Spreading Good News (Post 593 – BLACK HISTORY TUESDAY: Macon Bolling Allen – America’s First African-American Attorney and Justice of the Peace)

The goal of Spreading Good News is for readers to:

GET INSPIRED and/or GET MOTIVATED and/or GET INFORMED and/or GET AWE-STRUCK and/or GET A BREAK FROM ALL THE NEGATIVE NEWS and to tell readers about our good, short books and our online store.

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CONSTANT QUOTE

 

 

IT’S BETTER TO DIE CHASING A DREAM NEVER CAUGHT THAN TO DIE NEVER HAVING CHASED THE DREAM.  ~ Joyce Fields

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SOMETIMES, BEING “LECTURED TO” IS THE BEST THING FOR US.

~ Joyce Fields

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TODAY’S BLOG

We all should know more about the contributions that African-Americans have made in the fields of science and medicine, as well as art, music, the written word, sports, and just-everyday life.

“Black History Month,” (February) is over, but I will continue Spreading Good News about Black History on what I will call “Black History Tuesday.”

I hope you enjoy this piece!

BLACK HISTORY TUESDAY:  Macon Bolling Allen – America’s First African-American Attorney and Justice of the Peace

Source:  The Internet

Macon Bolling Allen was an African-American lawyer and abolitionist.  He was the first African-American licensed to practice law in the United States and the first African-American Justice of the Peace.  Allen was accepted to the bar in 1844 in Portland, Maine.  In 1845, he was admitted as the first licensed black American attorney to the bar in Boston, Massachusetts.  During the American Civil War, Allen moved to Charleston, South Carolina, where he believed his legal skills could be more useful.  In November 1873, he was elected judge of the Inferior Court of Charleston.  (Note:  An “inferior” court is any court whose cases can be appealed to a higher one.  It has nothing to do with skin color.)  One year later, he was elected judge probate for Charleston County, South Carolina.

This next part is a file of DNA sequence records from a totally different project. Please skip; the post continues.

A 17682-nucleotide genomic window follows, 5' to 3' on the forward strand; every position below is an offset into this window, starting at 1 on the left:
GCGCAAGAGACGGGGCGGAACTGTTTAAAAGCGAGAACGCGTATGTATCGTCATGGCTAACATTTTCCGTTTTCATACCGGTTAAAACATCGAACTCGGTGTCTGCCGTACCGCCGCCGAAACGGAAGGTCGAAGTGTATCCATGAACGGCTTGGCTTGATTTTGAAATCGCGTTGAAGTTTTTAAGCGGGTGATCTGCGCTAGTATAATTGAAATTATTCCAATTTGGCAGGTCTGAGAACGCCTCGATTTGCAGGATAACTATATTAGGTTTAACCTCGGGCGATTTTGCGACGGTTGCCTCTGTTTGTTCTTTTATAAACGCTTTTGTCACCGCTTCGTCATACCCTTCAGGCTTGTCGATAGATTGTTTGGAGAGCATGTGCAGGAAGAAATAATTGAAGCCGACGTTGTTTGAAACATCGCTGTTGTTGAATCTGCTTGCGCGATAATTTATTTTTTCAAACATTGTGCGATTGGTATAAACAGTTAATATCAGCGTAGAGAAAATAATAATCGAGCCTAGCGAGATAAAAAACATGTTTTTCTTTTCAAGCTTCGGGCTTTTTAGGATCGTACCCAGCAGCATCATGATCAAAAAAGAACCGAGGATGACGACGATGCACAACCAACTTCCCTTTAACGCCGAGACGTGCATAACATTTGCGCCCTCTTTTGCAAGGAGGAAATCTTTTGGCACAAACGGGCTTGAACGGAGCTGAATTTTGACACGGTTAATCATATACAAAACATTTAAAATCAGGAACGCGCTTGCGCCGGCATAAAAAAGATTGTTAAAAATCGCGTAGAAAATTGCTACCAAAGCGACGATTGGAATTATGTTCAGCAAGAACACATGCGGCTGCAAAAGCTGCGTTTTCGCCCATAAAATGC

Early Life
Allen was born Allen Macon Bolling in Indiana in 1816.  He later changed his name to Macon Bolling Allen.  He grew up as a free man.  Allen learned to read and write on his own and eventually landed his first job as a school teacher, where he further improved his reading and writing skills.

Practicing Law
After passing the exam in Maine and earning his recommendation, he was declared a citizen of Maine and given his license to practice law on July 3, 1844.  It was hard to find work in Maine because whites were unwilling to have a black man representing them in court.

In 1845, Allen moved to Boston, Massachusetts, where he met his wife Hannah.  They had five sons.

He passed the Massachusetts Bar Exam on May 5, 1845.  Shortly afterwards, he and Robert Morris, Jr., opened the first black law office in the United States.

Henry Bodwich, a white abolitionist, wrote the following regarding Allen:”. . .there is a method of exclusion more terrible than merely a formal one. . .the gentleman alluded to would starve in that profession.”  Discouraged at his prospects in Boston, Macon wrote a letter to an abolitionist in New York City and relocated there.

He soon set his sights even higher; in 1848 he passed another rigorous exam to become Justice of the Peace for Middlesex County, Massachusetts.  In addition to his license to practice law, he is believed to be the first black man to hold a judiciary position.